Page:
As a former town supervisor, state Sen. Pam Helming knows the challenges local governments face.
Helming, R-Canandaigua, said in an interview with The Citizen that she agrees more must be done to address the high property tax burden in New York. But she has concerns with a proposal unveiled by Gov. Andrew Cuomo in January that would require counties to develop plans for consolidating or sharing services.
Cuomo's plan has been endorsed by some county leaders throughout the state. Cayuga County Legislature Chairman Keith Batman said this week that he's warming to the governor's initiative. Onondaga County Executive Joanie Mahoney, a Cuomo ally, has enthusiastically backed the plan.
Helming, though, disagrees with the approach that it's the local governments, not the state, that should be doing more to tackle the root causes of high property tax rates.
She recalled when Cuomo, with the support of the state Legislature, enacted the property tax cap. The cap, she said, was designed to help control the property tax rate.
But the senator believes there was a missing piece: eliminating unfunded mandates passed down by the state to local governments.
"That hasn't happened," Helming said.
She believes counties and other local municipalities have been working for years to consolidate or share services. And she acknowledged there may be opportunities for additional sharing of services.
However, she questioned the number of local governments Cuomo regularly cites in public remarks. He has repeatedly said that there are 10,000 local governments in New York, but the actual number is closer to 3,500.
Helming thinks Cuomo is including special districts, such as sewer and water districts. In prior speeches, he has referred to these districts as local governments.
"They really aren't governments and they really can't be consolidated," Helming said.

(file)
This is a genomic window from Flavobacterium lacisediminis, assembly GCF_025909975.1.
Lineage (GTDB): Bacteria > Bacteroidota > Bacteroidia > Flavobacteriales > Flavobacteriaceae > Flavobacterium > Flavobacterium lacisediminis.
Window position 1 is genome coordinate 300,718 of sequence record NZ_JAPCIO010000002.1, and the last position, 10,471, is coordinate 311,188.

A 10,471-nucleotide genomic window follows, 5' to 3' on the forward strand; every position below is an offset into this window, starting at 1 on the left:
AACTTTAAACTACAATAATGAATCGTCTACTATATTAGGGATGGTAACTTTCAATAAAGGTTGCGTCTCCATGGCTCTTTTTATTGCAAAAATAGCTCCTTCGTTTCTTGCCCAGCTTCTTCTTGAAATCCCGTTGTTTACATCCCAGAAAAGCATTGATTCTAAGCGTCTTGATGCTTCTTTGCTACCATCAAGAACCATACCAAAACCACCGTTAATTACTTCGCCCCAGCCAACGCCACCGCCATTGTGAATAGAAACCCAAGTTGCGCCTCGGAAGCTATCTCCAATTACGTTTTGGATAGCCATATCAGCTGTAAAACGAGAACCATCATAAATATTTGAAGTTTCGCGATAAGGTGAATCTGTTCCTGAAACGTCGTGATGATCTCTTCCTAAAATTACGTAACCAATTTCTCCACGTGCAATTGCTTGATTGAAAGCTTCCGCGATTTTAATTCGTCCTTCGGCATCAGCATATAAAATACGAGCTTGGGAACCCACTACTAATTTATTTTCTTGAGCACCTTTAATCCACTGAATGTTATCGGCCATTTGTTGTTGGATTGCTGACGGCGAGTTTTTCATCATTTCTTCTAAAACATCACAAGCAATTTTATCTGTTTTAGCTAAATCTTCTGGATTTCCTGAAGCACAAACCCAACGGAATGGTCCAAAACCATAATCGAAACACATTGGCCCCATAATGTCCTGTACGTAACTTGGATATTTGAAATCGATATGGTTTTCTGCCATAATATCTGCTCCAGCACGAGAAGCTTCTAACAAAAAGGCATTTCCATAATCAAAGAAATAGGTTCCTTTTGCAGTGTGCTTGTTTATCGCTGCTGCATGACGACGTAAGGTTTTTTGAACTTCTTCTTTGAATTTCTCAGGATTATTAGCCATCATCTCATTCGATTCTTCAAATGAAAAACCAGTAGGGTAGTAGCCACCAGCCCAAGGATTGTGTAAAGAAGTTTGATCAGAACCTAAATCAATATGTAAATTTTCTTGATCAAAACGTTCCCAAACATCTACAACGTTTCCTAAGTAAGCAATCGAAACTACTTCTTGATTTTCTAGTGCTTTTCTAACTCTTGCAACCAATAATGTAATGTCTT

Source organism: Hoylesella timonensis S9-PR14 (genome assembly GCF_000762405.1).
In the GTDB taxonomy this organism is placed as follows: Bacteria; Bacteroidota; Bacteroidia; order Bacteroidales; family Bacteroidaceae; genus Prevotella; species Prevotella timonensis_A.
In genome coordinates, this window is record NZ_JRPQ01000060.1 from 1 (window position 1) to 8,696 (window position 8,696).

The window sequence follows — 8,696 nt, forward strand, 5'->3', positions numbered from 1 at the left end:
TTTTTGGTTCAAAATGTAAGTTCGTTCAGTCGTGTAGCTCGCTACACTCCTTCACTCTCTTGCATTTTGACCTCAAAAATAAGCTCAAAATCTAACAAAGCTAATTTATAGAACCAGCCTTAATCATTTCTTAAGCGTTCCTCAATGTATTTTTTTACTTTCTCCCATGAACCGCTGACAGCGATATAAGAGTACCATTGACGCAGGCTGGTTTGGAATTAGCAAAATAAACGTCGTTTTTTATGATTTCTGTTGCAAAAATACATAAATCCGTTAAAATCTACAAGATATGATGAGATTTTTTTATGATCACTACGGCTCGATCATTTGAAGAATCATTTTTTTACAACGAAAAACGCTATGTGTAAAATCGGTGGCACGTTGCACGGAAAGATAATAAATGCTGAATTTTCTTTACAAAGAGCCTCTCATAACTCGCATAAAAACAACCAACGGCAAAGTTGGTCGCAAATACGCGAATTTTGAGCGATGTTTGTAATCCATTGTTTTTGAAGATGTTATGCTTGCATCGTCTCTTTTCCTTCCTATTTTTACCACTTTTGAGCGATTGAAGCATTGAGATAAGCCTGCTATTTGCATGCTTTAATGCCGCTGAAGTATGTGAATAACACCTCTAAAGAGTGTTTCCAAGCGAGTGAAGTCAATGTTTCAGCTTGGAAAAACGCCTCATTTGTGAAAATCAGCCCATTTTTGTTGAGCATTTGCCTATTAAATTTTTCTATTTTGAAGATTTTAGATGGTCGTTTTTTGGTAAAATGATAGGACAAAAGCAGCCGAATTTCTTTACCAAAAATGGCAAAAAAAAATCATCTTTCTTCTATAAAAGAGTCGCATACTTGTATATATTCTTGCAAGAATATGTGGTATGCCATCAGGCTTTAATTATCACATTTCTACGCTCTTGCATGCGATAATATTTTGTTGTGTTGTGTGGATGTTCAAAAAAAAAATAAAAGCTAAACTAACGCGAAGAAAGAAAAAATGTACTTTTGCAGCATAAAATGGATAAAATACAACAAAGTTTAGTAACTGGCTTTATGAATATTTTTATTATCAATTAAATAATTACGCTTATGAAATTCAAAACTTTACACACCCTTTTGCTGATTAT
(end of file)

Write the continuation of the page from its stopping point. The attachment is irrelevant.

Addressing unfunded mandates is where Helming would start. She said for some counties, unfunded mandates make up about 90 percent of the budget.
In Ontario County — Helming's home county — she said officials there spend much of their time looking at ways to have a more efficient government.
"We do so much with shared services already," she said. "I honestly think the governor should look at the state and where they can help with shared services. Look at the (Department of Transportation), look at the different state agencies. What consolidations can be done at the state level to save taxpayer dollars?"
Another reason Helming thinks the state should play a bigger role is that some local municipalities don't have much left to slash. In the town of Canandaigua, she said, the property tax rate is 90 cents per $1,000 of assessed value and the Ontario County tax rate is under $8 per $1,000 of assessed value.
"How much more can you possibly cut before you start cutting into critical services," she said. "In our district, so many of these rural municipalities are already so lean and mean and so creative about sharing services with their school districts, with other municipalities."
The governor's proposal is being reviewed by the state Legislature. It will certainly be on the table during budget negotiations.
Helming isn't opposed to ideas to reduce the size of government, especially for municipalities that haven't adopted plans to consolidate or share services.
But for local governments that are in the process of or already sharing services with other municipalities, she thinks the requirement would be redundant.
"They shouldn't be forced again to spend resources on putting together yet another efficiency plan and putting that out before the voters," she said.